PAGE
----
Author Topic: Location of Navel  (Read 450 times)

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Offline Dany

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Location of Navel
« on: February 26, 2018, 10:06:33 am »
hi, girls!

I'm a transwoman as far as I'm concerned.

So, I've always thought that I'm intersex simply because my body shape is totally feminine, my hips are wide, I have a narrow waist and so on and so on. Now, I learned something about human anatomy yesterday that kind of shocked me and I was wondering if anyone else has this  trait. The navel in men is located above the pelvis bone and the waist while in women it's located at the same level as the pelvis with the waist above it. This makes your belly look masculine or delicately feminine...and invariably the anatomy of my belly is totally feminine.

So, the question that comes to mind is: is it possible that I don't have any genetic condition but still have a very feminine body or while having these traits I can't possibly be a genetic male? I just wonder if this means that I have internal structures that are incongruent with my external genitals, such as ovaries and a womb.

What are you thoughts? 

Offline Jessica

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Re: Location of Navel
« Reply #1 on: February 26, 2018, 12:26:33 pm »
Hi Dany, my naval is level with my pelvis, but my waist appears lower.  Maybe I’m defining my waist incorrectly,  but there seems to be various configurations.  Our individual bodies are effected by influence of hormones, environmental differences, diet, heredity and more in different ways from each other as we grow.  There is probably a range of body orientations that we all fit into, set by those influences.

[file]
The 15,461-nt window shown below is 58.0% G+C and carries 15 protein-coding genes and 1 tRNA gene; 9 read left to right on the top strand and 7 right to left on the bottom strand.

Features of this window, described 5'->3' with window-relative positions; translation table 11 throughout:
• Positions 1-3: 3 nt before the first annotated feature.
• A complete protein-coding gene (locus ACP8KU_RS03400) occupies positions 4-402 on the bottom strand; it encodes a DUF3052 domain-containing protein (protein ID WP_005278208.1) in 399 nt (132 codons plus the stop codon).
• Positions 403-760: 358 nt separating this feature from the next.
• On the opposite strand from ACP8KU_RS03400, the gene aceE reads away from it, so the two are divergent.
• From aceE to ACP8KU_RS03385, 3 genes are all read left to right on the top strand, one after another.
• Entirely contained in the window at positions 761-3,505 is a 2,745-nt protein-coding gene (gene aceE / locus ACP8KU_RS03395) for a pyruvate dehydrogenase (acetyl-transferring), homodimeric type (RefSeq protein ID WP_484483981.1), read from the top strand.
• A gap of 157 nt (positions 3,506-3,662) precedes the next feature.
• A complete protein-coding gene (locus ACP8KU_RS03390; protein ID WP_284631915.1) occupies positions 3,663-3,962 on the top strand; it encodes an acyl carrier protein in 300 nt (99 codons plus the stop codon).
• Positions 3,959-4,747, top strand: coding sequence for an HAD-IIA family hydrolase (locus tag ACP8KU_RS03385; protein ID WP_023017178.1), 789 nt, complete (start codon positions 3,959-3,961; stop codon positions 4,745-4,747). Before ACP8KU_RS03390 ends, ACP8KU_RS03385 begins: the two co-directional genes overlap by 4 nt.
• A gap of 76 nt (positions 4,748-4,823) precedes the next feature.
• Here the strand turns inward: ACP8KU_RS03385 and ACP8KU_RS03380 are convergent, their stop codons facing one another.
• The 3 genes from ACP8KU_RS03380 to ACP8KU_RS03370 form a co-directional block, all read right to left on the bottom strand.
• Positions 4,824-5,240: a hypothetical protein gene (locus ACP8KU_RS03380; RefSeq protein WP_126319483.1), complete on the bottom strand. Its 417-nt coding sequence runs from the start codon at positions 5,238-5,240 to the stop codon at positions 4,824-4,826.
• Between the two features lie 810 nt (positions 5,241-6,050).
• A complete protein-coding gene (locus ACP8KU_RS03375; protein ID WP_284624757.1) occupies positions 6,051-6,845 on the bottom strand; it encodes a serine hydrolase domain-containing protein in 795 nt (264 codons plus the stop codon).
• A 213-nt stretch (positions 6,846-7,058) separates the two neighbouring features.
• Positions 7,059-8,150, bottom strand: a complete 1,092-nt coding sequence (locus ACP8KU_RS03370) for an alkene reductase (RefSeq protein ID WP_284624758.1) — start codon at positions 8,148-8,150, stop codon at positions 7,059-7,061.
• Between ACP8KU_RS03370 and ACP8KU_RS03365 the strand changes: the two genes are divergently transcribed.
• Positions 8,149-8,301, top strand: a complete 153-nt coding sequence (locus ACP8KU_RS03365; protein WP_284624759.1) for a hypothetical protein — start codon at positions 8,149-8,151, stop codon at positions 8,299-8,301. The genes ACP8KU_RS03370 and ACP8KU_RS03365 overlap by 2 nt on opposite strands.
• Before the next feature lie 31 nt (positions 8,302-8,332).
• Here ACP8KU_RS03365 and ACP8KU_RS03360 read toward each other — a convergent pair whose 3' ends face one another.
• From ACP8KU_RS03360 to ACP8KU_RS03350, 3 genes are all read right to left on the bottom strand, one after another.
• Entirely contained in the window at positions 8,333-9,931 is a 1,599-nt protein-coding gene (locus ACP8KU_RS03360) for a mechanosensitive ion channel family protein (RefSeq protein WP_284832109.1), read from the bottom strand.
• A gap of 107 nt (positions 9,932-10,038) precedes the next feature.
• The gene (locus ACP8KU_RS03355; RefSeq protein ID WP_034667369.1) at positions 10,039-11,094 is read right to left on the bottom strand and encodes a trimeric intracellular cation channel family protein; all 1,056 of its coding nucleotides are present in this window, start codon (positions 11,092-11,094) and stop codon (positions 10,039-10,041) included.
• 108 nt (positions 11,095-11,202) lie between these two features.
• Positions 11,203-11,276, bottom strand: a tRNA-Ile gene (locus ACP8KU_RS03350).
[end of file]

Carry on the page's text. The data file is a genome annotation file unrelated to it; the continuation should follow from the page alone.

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Offline KathyLauren

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Re: Location of Navel
« Reply #2 on: February 26, 2018, 02:37:14 pm »
I doubt if it means enything genetically.  There is really only one gendered characteristic of the body that is determined genetically.  If you have a functioning SRY gene (usually located on on the Y chromosome), your gonads will develop as testes.  If you don't have a functioning SRY gene, they will develop as ovaries.

Everything else is controlled by hormones.  It is certainly possible that unusual hormone levels caused feminization of some features.  Some of us who were born during the 1950s were affected by a synthetic estrogen called DES that was in use back then.  It can feminize some features, such as body hair patterns and finger length ratios, as well as making some of us trans.

So having some feminine features does not necessarily imply anything genetic.
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Offline josie76

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Re: Location of Navel
« Reply #3 on: February 28, 2018, 11:25:38 am »